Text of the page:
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Corporate structure in the classroom: a model for teaching engineering design

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5 Author(s)
Collier, K. ; Northern Arizona Univ., Flagstaff, AZ, USA ; Hatfield, J. ; Howell, S. ; Larson, D.
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Experiences at the authors' university with a senior-level engineering design course have demonstrated the educational value of challenging design tasks performed on a real project for a real customer. The students enter the course with strong analytical skills and enthusiasm but without adequate experience in doing design, dealing with uncertainty, working as part of a team, and implementing a complex project. To correct this, we implemented some changes in our engineering curriculum and piloted an interdisciplinary sophomore-level design course in the Fall 1994 semester. The course was structured as a simulated engineering company dealing with the design of robotic devices for use in hazardous materials handling. An interdisciplinary faculty team faculty played the roles of company president, division managers and a quality manager. The students played the roles of design engineers. A member of the college's industrial advisory board played the role of our customer, and our campus safety officer played the role of an EPA representative. The course dealt with technical, legal, ethical, financial and personnel issues, and addressed problems of incomplete information, limited resources and materials availability, team dynamics, and employee and public safety. Communication and documentation were emphasized. The challenge we now face is to structure these courses with a reasonable student-to-faculty ratio while still maintaining the team teaching approach and the simulated corporate structure. This paper describes the first offering of the two linked interdisciplinary design courses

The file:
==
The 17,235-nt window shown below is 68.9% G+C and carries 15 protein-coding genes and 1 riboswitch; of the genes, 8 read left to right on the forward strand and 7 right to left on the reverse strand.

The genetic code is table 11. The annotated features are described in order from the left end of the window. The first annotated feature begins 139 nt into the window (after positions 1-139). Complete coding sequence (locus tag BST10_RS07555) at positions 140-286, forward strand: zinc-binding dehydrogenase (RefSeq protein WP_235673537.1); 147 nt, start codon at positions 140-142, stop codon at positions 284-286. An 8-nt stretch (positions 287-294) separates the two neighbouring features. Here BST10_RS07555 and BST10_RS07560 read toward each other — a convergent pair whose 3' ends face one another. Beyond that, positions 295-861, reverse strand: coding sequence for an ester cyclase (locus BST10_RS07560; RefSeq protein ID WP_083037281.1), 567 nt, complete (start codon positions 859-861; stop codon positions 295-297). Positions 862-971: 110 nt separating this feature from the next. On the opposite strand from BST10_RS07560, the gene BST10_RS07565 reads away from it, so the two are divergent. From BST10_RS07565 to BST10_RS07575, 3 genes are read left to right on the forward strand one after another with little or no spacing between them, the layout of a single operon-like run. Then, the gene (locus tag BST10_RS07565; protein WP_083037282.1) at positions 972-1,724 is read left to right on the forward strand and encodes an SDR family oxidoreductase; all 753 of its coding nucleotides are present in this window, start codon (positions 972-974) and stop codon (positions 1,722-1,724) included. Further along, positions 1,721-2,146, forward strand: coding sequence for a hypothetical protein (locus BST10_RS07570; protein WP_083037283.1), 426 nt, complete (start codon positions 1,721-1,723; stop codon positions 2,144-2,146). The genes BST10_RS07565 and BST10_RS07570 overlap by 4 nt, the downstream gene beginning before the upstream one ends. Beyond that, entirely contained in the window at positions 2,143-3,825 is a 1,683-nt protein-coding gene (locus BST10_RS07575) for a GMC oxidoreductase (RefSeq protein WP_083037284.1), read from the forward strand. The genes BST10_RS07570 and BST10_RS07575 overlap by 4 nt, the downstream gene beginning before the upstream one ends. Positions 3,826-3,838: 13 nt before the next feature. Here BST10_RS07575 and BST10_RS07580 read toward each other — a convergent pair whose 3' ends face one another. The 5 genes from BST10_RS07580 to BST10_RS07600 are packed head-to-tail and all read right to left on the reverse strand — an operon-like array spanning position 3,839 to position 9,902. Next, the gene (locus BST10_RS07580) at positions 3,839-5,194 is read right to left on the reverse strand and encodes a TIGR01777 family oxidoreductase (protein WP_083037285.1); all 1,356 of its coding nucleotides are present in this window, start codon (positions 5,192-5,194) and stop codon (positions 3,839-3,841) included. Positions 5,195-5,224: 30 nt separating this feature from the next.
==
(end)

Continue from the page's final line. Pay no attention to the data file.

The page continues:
Published in:

Frontiers in Education Conference, 1995. Proceedings., 1995  (Volume:1 )

Date of Conference:

1-4 Nov 1995